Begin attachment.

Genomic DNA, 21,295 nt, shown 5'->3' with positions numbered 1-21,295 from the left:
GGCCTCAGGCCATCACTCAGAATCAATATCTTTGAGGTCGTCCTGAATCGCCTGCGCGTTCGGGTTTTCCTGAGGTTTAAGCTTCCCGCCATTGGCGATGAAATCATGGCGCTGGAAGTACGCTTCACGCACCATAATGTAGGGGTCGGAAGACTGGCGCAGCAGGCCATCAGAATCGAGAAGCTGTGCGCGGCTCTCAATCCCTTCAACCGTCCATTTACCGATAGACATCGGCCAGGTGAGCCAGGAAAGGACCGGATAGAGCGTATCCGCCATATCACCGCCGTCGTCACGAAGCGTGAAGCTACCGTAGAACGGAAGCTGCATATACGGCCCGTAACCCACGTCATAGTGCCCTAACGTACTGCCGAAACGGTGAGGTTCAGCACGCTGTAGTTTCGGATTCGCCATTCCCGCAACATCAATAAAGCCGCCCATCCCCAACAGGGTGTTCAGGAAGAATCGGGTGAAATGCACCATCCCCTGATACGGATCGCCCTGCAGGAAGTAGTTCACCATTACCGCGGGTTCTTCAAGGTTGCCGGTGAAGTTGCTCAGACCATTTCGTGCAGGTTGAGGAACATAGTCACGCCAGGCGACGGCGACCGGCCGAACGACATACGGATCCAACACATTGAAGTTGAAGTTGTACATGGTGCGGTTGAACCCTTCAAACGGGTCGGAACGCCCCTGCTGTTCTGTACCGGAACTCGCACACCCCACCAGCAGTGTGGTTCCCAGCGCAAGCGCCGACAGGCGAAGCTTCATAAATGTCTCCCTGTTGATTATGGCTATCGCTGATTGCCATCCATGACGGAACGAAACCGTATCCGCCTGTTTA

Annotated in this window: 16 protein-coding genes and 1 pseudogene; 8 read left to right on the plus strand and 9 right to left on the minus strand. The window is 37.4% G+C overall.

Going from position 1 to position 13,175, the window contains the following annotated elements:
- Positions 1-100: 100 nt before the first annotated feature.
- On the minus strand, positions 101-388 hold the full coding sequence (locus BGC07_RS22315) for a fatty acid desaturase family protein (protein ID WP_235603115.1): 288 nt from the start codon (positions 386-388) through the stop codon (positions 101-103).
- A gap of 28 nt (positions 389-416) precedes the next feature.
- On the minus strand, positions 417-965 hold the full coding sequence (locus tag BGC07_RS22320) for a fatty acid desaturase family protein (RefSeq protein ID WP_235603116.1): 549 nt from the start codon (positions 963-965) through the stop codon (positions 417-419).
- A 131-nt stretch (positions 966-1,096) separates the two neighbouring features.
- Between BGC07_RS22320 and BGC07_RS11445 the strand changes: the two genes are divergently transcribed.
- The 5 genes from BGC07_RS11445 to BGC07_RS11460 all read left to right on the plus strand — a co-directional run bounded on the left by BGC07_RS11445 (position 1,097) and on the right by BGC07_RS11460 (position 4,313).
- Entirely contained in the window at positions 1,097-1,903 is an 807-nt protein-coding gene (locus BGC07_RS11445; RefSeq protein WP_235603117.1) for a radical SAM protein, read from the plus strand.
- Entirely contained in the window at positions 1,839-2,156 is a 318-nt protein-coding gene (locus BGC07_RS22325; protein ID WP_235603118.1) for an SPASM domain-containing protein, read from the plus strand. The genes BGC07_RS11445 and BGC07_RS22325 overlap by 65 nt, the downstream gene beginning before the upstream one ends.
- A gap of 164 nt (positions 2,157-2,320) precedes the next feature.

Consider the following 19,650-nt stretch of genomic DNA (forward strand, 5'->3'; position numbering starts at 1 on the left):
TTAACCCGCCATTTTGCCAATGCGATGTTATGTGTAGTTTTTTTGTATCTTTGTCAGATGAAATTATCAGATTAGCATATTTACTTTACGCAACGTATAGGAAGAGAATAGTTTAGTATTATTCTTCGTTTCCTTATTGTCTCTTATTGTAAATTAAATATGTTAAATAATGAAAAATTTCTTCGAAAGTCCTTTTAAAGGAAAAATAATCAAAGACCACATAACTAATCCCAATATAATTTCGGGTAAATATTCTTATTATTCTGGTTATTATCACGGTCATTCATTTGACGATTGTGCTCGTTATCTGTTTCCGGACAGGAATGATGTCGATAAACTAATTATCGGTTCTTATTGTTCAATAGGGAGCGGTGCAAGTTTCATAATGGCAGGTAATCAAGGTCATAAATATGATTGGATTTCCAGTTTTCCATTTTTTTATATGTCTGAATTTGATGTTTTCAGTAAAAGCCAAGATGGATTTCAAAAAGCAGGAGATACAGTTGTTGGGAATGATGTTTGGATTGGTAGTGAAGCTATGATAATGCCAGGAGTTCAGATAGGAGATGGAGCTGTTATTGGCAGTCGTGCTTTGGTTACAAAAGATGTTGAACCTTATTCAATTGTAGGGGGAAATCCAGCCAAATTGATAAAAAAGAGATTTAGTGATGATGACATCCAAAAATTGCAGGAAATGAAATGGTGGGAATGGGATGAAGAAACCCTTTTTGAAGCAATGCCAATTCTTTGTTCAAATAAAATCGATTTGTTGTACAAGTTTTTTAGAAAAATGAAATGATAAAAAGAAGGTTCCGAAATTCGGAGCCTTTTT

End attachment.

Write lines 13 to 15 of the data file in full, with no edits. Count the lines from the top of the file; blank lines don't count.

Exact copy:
- Entirely contained in the window at positions 1,839-2,156 is a 318-nt protein-coding gene (locus BGC07_RS22325; protein ID WP_235603118.1) for an SPASM domain-containing protein, read from the plus strand. The genes BGC07_RS11445 and BGC07_RS22325 overlap by 65 nt, the downstream gene beginning before the upstream one ends.
- A gap of 164 nt (positions 2,157-2,320) precedes the next feature.

Consider the following 19,650-nt stretch of genomic DNA (forward strand, 5'->3'; position numbering starts at 1 on the left):